Many gemstones are cut ‘en cabochon’, that is, as an oval, rounded stone with a flat base, and a polished finish. The word ‘cabochon’ is derived from the Old Northern French for head which is ‘caboche’, which became cabbage in English.

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Cabochon Wello cabochon opal

The reasons for cutting stones as cabochons are generally three fold. The first reason is that a stone might be fragile and cannot stand up to being faceted. I often refer in my posts to the hardness of a stone, as ranked by Mohs scale of hardness. Stones that have a hardness under 7, such as quartz like amethysts and citrines, are often cut as cabochons because scratches are less apparent than if they were facetted. The second reason is that the stone may not be transparent and so is better set off as a cabochon. This would include stones like turquoise, jade, moonstones, and amber.

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Amber clasp set in 9ct gold (in Navette on Ruby Lane)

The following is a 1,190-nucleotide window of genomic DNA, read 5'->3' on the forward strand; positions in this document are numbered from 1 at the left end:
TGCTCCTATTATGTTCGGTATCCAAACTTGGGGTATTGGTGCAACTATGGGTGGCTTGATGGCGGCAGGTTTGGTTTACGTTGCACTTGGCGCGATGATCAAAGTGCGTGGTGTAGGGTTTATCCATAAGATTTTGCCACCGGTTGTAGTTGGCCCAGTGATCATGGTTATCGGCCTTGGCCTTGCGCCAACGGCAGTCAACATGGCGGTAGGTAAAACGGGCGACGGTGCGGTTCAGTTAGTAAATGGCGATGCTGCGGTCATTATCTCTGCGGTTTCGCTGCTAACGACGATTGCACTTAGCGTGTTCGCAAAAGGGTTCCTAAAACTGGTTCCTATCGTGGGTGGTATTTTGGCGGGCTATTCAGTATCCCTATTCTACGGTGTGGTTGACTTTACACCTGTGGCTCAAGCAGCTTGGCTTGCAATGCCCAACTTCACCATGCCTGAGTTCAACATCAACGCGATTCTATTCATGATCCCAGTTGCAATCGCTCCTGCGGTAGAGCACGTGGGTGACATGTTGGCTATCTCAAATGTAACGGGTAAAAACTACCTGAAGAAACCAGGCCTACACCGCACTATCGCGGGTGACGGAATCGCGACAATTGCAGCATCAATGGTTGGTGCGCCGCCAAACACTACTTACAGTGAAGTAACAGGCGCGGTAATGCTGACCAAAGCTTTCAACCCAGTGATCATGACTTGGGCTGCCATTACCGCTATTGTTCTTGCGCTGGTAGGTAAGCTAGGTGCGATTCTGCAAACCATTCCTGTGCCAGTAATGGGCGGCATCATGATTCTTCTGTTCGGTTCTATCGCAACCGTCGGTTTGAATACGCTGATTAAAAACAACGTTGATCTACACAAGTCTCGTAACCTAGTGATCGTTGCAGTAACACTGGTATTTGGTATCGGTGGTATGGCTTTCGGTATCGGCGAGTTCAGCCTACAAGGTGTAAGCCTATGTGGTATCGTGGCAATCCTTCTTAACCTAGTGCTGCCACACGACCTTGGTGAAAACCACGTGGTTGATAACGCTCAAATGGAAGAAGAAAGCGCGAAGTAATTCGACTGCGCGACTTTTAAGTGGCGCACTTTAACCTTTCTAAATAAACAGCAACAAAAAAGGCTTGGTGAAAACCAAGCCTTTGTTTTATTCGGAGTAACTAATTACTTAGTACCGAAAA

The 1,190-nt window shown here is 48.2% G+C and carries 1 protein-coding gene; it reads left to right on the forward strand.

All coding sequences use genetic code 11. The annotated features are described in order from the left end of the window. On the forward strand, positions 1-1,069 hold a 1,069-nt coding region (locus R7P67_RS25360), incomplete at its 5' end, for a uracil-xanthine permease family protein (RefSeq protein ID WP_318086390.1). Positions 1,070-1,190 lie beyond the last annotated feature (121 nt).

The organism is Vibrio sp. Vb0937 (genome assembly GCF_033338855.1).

The third reason is if the stone is either asteriated, that is, shows an internal star like a star sapphire, is chatoyant, that is, shows an internal cat’s eye, or shows iridescence, like opals or labradorite.

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Labradorite cabochon

One stone that is historically well known as being cut en cabochon is the garnet. The Latin word ‘carbunculu’ means ‘small, live coal. In Middle English, the word became ‘carbuncle‘. Originally, carbuncle was used to describe any red gemstone but over time, it became associated with deep red garnet cabochons.

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Antique cabochon garnet brooch (in Navette on Ruby Lane)

Garnet cabochons were frequently foiled at the back to enhance their colour as the metallic foil used reflected more colour through the stone. The back of the stone was fully enclosed which can be a sign of foiling. Foiling was popular during the Georgian period but began to lose popularity during the Victorian period.














Photos: labradorite, garnet, opal, jade